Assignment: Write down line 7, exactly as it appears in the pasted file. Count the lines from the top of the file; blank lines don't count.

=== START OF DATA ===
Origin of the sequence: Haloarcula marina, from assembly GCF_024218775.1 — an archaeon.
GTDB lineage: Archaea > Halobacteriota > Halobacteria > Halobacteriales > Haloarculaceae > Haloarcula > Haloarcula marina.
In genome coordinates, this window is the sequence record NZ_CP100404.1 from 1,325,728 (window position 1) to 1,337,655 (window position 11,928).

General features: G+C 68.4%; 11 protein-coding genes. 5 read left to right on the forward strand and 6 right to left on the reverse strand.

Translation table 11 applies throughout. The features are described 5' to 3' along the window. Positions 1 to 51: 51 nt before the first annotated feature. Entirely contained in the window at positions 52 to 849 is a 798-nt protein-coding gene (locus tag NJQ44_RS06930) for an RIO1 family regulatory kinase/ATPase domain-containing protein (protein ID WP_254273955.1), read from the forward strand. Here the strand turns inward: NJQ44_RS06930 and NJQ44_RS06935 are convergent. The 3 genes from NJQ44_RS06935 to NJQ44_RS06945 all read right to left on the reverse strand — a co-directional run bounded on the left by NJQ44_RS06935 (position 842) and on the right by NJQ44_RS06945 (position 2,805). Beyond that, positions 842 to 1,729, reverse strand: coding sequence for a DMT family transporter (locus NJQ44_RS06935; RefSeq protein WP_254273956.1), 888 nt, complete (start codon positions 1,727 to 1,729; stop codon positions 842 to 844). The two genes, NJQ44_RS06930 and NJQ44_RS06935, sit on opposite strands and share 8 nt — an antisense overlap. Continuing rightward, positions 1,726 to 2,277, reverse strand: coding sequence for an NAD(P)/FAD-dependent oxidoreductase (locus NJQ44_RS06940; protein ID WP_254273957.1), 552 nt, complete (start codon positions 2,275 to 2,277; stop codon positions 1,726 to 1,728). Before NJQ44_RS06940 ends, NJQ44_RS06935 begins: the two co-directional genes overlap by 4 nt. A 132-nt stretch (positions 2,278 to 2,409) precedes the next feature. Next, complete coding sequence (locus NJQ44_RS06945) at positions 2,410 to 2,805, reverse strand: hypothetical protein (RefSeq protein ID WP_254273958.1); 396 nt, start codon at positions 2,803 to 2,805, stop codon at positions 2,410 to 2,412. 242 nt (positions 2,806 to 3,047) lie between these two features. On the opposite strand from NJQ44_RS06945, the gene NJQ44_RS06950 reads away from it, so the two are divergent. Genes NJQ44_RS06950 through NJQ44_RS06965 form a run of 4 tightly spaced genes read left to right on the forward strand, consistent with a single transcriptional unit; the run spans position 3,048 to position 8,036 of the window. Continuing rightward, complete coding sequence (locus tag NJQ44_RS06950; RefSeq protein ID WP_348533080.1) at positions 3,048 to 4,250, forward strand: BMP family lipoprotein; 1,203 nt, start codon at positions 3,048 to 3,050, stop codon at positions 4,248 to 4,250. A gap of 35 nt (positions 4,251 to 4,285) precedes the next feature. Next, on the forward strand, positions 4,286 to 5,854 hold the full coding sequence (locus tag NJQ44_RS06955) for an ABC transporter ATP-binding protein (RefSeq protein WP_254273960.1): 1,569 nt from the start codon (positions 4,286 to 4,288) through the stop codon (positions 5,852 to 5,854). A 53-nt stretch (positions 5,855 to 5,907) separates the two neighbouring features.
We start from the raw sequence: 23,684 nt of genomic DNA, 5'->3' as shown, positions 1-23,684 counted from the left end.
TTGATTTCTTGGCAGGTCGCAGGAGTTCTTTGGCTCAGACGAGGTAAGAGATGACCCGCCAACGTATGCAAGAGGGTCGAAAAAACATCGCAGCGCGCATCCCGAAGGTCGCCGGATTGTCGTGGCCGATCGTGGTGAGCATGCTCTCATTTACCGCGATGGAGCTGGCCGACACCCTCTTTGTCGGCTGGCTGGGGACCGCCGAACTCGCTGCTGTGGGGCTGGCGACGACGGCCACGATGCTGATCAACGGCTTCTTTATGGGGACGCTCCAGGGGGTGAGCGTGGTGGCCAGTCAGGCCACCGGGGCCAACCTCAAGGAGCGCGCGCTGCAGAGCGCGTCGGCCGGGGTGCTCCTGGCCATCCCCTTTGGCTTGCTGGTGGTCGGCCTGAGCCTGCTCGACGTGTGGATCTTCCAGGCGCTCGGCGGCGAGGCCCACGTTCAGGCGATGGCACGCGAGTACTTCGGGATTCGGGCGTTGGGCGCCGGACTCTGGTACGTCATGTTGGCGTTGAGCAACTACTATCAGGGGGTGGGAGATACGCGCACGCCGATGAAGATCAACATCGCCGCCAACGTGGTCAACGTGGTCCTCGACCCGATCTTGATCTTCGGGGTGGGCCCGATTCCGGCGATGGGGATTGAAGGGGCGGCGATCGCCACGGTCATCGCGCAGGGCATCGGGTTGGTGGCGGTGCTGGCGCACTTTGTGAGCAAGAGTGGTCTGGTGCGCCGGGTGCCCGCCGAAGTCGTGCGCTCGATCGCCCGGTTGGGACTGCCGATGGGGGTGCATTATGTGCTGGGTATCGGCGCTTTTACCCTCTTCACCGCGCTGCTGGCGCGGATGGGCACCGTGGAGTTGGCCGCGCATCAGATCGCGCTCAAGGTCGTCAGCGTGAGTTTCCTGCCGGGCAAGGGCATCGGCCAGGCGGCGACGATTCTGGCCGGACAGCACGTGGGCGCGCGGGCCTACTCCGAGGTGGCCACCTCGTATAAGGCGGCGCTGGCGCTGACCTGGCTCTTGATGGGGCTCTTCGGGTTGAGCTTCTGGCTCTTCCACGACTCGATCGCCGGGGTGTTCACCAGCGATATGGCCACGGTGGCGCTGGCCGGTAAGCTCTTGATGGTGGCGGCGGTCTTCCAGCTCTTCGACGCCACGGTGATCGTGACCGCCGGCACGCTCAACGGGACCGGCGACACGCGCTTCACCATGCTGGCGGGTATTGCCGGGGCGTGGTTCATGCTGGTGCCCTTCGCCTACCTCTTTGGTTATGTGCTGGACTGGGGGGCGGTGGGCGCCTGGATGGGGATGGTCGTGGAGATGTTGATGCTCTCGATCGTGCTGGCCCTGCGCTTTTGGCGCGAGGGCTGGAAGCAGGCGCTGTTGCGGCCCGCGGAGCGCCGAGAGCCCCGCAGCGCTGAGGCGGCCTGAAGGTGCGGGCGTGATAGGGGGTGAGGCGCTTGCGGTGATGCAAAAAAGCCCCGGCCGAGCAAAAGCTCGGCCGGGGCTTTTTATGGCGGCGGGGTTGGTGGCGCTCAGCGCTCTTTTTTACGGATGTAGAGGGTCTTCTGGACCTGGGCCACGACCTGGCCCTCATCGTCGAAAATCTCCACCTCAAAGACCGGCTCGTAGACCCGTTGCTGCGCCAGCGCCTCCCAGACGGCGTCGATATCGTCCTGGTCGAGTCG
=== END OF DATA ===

TTGATTTCTTGGCAGGTCGCAGGAGTTCTTTGGCTCAGACGAGGTAAGAGATGACCCGCCAACGTATGCAAGAGGGTCGAAAAAACATCGCAGCGCGCATCCCGAAGGTCGCCGGATTGTCGTGGCCGATCGTGGTGAGCATGCTCTCATTTACCGCGATGGAGCTGGCCGACACCCTCTTTGTCGGCTGGCTGGGGACCGCCGAACTCGCTGCTGTGGGGCTGGCGACGACGGCCACGATGCTGATCAACGGCTTCTTTATGGGGACGCTCCAGGGGGTGAGCGTGGTGGCCAGTCAGGCCACCGGGGCCAACCTCAAGGAGCGCGCGCTGCAGAGCGCGTCGGCCGGGGTGCTCCTGGCCATCCCCTTTGGCTTGCTGGTGGTCGGCCTGAGCCTGCTCGACGTGTGGATCTTCCAGGCGCTCGGCGGCGAGGCCCACGTTCAGGCGATGGCACGCGAGTACTTCGGGATTCGGGCGTTGGGCGCCGGACTCTGGTACGTCATGTTGGCGTTGAGCAACTACTATCAGGGGGTGGGAGATACGCGCACGCCGATGAAGATCAACATCGCCGCCAACGTGGTCAACGTGGTCCTCGACCCGATCTTGATCTTCGGGGTGGGCCCGATTCCGGCGATGGGGATTGAAGGGGCGGCGATCGCCACGGTCATCGCGCAGGGCATCGGGTTGGTGGCGGTGCTGGCGCACTTTGTGAGCAAGAGTGGTCTGGTGCGCCGGGTGCCCGCCGAAGTCGTGCGCTCGATCGCCCGGTTGGGACTGCCGATGGGGGTGCATTATGTGCTGGGTATCGGCGCTTTTACCCTCTTCACCGCGCTGCTGGCGCGGATGGGCACCGTGGAGTTGGCCGCGCATCAGATCGCGCTCAAGGTCGTCAGCGTGAGTTTCCTGCCGGGCAAGGGCATCGGCCAGGCGGCGACGATTCTGGCCGGACAGCACGTGGGCGCGCGGGCCTACTCCGAGGTGGCCACCTCGTATAAGGCGGCGCTGGCGCTGACCTGGCTCTTGATGGGGCTCTTCGGGTTGAGCTTCTGGCTCTTCCACGACTCGATCGCCGGGGTGTTCACCAGCGATATGGCCACGGTGGCGCTGGCCGGTAAGCTCTTGATGGTGGCGGCGGTCTTCCAGCTCTTCGACGCCACGGTGATCGTGACCGCCGGCACGCTCAACGGGACCGGCGACACGCGCTTCACCATGCTGGCGGGTATTGCCGGGGCGTGGTTCATGCTGGTGCCCTTCGCCTACCTCTTTGGTTATGTGCTGGACTGGGGGGCGGTGGGCGCCTGGATGGGGATGGTCGTGGAGATGTTGATGCTCTCGATCGTGCTGGCCCTGCGCTTTTGGCGCGAGGGCTGGAAGCAGGCGCTGTTGCGGCCCGCGGAGCGCCGAGAGCCCCGCAGCGCTGAGGCGGCCTGAAGGTGCGGGCGTGATAGGGGGTGAGGCGCTTGCGGTGATGCAAAAAAGCCCCGGCCGAGCAAAAGCTCGGCCGGGGCTTTTTATGGCGGCGGGGTTGGTGGCGCTCAGCGCTCTTTTTTACGGATGTAGAGGGTCTTCTGGACCTGGGCCACGACCTGGCCCTCATCGTCGAAAATCTCCACCTCAAAGACCGGCTCGTAGACCCGTTGCTGCGCCAGCGCCTCCCAGACGGCGTCGATATCGTCCTGGTCGAGTCG